Events, Shiurim, and Student Services Move Online as University Goes Virtual
As Yeshiva University moved its classes online, school and student run extracurricular events and initiatives have adapted as well. Students, faculty members and clubs have turned to the online video conferencing service Zoom to host events such as shiurim, mishmar, Counseling Center sessions and talk shows for the YU student body to partake in from the comfort of their homes.
The student councils joined together to create “whereverYUare” WhatsApp groups, platforms they use to inform students of YU’s virtual extracurricular events, starting on March 15. After the initial whereverYUare WhatsApp group exceeded the limit of 256 members, another was formed to accommodate an additional 100 people. Admins of the groups regularly send out Zoom links to various social events such as shiurim, Counseling Center speeches, movie nights and other activities run by students and staff. Clubs have been advertising their events by sending out emails via the new Berenevents/Wilfevents email system or by posting on YU Facebook groups.
To make these social events possible, Student Council and the Office of Student Life are continuously working to get events approved, schedule events and send out Zoom links and updates. “Just because we left campus doesn’t mean we stopped having lives outside of class,” said Syms Student Council-Beren President Miriam Schloss (SSSB ‘20). “To the best of our ability, we are trying to do what we have been doing all year — making programming that benefits the student body. A lot has changed in the past few weeks, but that definitely hasn’t.”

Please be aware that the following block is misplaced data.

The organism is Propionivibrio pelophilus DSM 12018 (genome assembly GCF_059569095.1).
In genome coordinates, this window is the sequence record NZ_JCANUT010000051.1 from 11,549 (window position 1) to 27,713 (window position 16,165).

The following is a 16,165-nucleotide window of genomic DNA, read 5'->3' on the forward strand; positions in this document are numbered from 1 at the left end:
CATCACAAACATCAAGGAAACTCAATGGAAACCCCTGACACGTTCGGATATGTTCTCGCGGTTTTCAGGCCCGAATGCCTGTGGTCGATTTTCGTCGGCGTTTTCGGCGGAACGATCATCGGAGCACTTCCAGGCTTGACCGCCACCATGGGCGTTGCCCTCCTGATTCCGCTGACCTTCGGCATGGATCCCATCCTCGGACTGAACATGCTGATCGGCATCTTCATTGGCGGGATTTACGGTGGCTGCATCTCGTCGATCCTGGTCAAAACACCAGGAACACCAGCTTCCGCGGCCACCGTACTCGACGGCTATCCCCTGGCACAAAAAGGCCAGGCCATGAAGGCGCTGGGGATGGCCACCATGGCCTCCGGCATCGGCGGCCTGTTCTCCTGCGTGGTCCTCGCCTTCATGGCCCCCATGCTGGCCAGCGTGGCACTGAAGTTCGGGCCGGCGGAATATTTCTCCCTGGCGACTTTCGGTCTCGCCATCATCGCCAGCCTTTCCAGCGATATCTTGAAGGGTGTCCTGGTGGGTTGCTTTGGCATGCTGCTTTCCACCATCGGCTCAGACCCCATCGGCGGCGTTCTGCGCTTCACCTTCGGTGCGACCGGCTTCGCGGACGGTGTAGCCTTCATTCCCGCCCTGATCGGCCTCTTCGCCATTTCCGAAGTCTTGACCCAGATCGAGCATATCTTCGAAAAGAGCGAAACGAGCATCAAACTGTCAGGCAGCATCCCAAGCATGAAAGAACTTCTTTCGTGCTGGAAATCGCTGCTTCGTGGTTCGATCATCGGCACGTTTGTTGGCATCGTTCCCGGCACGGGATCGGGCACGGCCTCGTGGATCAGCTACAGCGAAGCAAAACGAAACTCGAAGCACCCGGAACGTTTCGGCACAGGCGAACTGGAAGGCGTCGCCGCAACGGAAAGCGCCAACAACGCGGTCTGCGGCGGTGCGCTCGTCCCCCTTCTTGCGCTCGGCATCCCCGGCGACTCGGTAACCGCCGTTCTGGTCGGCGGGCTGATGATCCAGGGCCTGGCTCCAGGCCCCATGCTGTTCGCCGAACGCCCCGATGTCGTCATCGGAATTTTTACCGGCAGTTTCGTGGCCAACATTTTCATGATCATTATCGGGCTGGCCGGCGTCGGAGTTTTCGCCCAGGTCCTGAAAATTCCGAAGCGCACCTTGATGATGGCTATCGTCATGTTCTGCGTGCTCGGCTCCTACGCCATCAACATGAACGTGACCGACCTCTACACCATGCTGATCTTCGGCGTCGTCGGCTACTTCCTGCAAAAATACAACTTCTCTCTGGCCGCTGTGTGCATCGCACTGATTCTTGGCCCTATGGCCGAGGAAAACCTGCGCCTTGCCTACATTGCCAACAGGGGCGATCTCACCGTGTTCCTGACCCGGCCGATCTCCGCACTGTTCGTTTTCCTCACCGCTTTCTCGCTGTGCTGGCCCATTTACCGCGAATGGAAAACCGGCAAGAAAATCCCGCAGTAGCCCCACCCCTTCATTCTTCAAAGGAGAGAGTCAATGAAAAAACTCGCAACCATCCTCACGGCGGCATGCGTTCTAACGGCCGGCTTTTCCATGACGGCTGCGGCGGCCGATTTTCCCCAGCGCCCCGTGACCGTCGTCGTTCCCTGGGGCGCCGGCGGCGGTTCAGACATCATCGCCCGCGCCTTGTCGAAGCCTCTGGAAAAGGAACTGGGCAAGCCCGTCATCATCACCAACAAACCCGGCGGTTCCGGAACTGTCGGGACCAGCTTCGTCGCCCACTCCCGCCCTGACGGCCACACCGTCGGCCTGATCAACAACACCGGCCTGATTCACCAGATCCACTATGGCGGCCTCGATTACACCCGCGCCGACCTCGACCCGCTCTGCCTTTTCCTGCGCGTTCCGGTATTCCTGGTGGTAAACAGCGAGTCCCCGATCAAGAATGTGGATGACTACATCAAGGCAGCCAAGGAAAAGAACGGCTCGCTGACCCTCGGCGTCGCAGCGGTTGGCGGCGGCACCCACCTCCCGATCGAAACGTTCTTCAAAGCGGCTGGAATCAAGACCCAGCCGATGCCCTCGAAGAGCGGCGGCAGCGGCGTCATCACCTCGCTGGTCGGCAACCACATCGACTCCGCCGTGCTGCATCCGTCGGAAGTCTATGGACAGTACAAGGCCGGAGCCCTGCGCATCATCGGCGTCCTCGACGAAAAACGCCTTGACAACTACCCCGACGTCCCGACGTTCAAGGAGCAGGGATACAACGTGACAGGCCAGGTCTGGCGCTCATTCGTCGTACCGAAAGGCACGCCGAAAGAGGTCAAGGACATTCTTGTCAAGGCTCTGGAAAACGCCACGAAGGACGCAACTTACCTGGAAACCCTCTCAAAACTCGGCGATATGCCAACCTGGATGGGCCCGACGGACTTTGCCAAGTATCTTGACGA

Multiple shiurim have been offered for Beren students every day at different times throughout the afternoon. Segments such as “Torah With the Roshei Yeshiva” and “Netivot Shalom on the Parsha” with Beren Campus Rabbi Jacob Bernstein continue as they did on campus, now on Zoom, along with many other shiurim led by different speakers. On the Wilf side, Undergraduate Torah Studies (UTS) continues to send out emails regarding chaburot and shiurim taking place via Zoom and has also provided WhatsApp groups for students who would like to receive updates about Torah-related events. Roshei yeshiva such as Rabbi Mordechai Willig and Rabbi Yonah Reiss gave several coed Zoom shiurim on relevant issues to the coronavirus and topics on Pesach over the last two weeks. Additionally, coed student-run mishmar began last Thursday over Zoom with approximately 20 people in attendance and will continue to take place weekly.
Despite the health crisis, the Torah Activities Council (TAC) sent 500 copies of the Beren Campus Haggadah, which contains 96 pages of artwork and article submissions from over 50 students on campus, to students all over the United States. The PDF version of the haggadah was sent out via email to students all around the world. “We mailed 500 copies all across the United States so that every person would experience that feeling of opening a special book for them, and for some of them, seeing their name and biographical information published alongside their work,” said TAC President Bella Adler (SCW ‘20) about the initiative.